Today, widely and appropriately called houseboats, they carry furnished bedrooms, modern toilets, cozy living rooms, a kitchen and even a balcony for angling. Some are powered by a 40 HP engine. At Alumkadavu, you can even find a floating conference hall, designed to seat 35, with a dais and a sophisticated public address system.
Up north in Kerala, the meandering backwaters of Calicut (Kozhikode) lie waiting to be discovered. With a bewitching beauty of its own.
North east of the city, Elathur offers an ideal jump-off base into the Canoly Canal - a name taken after its British builder and administrator. The canal links itself to the Kallai River which unhurriedly threads through the city and offers its shores to Calicutís historic timber trade. The produce of which is believed to have even adorned the courts of King Solomon and Queen Sheba a few millennia ago.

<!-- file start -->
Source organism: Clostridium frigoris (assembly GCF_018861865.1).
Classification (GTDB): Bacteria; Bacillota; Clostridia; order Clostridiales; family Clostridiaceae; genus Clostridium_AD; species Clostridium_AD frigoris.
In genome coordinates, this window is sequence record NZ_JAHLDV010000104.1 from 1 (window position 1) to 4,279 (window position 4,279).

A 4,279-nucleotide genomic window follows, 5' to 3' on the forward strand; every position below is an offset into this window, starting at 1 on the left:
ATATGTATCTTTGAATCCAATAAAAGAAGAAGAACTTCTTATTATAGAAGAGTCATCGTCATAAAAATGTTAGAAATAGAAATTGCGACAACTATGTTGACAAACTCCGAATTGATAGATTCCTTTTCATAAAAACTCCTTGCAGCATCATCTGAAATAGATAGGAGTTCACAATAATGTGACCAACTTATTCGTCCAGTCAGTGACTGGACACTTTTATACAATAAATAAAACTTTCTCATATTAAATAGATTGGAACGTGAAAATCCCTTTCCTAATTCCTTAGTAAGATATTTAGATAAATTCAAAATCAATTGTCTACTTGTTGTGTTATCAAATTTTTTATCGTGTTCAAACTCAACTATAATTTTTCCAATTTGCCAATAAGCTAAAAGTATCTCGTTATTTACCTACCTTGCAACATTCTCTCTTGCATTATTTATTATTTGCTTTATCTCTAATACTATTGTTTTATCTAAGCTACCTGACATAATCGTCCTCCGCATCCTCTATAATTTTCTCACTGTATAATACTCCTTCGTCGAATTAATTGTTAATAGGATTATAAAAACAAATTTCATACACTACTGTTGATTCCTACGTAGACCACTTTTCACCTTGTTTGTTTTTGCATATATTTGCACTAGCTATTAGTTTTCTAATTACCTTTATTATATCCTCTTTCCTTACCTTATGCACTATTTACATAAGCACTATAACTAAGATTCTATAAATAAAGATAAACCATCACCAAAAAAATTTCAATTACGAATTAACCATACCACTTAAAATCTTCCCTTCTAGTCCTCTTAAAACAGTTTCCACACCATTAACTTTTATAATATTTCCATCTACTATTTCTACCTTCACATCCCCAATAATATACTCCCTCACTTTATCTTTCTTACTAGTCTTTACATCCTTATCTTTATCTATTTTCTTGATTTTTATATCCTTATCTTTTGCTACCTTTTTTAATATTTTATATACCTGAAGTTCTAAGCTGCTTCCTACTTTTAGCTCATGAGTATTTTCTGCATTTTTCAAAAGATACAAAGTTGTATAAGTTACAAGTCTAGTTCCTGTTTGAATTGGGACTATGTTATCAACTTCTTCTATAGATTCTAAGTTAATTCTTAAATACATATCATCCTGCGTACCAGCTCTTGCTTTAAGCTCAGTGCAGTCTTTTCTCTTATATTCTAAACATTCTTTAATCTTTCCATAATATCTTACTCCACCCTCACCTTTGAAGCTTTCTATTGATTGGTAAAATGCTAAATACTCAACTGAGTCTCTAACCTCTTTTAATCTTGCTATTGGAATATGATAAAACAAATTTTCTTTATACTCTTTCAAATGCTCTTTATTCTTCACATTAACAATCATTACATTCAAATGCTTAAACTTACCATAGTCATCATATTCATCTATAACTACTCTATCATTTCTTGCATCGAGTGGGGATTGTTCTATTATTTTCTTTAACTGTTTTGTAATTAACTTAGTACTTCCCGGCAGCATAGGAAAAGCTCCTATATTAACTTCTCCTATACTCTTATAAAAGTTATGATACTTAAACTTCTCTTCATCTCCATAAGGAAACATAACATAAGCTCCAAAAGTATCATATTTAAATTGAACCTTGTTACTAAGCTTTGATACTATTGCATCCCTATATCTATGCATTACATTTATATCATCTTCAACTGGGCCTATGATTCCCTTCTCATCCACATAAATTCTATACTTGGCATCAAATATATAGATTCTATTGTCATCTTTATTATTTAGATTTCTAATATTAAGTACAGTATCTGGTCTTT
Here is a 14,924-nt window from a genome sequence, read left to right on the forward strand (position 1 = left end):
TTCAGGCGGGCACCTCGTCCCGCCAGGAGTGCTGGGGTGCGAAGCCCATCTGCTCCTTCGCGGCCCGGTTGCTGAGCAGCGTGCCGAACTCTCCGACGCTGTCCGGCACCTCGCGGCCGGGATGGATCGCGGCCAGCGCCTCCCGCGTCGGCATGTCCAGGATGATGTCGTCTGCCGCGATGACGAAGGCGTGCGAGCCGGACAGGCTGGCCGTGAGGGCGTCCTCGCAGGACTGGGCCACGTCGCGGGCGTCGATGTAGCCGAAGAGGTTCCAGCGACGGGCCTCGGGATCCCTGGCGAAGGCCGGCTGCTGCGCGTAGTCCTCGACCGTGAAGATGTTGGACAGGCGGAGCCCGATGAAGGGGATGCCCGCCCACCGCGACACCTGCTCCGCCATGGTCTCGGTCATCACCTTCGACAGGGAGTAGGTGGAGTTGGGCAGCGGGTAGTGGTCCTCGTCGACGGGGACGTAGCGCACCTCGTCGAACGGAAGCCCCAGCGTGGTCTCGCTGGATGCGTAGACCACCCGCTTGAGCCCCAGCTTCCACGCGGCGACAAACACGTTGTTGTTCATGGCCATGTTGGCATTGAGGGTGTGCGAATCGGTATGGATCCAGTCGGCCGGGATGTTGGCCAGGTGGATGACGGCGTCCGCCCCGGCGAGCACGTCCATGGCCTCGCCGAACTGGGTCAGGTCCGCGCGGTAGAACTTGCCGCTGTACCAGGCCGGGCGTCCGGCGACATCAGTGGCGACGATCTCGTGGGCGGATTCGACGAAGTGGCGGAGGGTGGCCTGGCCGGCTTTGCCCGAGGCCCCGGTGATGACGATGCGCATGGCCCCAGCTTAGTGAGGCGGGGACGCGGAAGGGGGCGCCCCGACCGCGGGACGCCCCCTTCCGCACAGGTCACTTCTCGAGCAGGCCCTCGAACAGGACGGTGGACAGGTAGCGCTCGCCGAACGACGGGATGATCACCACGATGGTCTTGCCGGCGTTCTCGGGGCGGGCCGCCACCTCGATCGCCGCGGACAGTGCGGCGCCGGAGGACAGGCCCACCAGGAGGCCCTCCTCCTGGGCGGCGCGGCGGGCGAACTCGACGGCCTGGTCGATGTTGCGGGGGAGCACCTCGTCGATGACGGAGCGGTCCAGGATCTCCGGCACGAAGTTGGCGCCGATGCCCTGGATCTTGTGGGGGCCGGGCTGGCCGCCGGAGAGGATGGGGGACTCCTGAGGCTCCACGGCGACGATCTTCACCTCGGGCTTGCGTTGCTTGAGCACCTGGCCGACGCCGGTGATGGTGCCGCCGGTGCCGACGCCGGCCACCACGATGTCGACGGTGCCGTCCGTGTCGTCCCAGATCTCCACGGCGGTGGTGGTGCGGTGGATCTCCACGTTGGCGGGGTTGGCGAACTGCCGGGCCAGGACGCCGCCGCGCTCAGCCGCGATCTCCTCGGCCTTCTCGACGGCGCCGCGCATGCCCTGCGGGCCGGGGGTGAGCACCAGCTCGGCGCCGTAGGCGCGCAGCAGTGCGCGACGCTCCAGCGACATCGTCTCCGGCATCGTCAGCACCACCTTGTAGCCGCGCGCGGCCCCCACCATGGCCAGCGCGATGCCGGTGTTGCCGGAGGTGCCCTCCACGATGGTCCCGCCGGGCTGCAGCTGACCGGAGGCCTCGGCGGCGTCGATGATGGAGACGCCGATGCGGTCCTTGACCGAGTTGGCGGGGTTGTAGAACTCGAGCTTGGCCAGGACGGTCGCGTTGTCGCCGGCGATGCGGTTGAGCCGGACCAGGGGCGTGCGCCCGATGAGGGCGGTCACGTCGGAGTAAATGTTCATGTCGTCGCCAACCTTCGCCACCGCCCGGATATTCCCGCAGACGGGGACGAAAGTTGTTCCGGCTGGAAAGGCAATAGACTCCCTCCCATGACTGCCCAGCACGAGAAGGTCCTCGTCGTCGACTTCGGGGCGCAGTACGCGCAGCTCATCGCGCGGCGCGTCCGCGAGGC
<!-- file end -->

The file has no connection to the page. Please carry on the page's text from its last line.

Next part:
Further south lies Kadalundi with its charming bird sanctuary - haven to an amazing assortment of delightful water birds.
Another river of the region - Korapuzha - is fast gaining popularity as the venue of the water sports festival - the Korapuzha Jalotsavam - staged every August.
On the shores of the enchanting Vembanad lake, 14 kilometers from Kottayam (travel time: 20 min), lies Kumarakom in its small-town hush. Redolent of restful ease.
At Kumarakom, you could sail the backwaters in rented houseboats, which are poled by local oarsmen and are simply furnished with a living room, a bedroom and bath, together with a raised central platform creating a private sit-out for the passengers. Sections of the curved roof of wood or plaited palm open out to provide shade and allow uninterrupted views. Boat trains - formed by joining two or more houseboats together - make for a convenient mode of sightseeing when the company is large.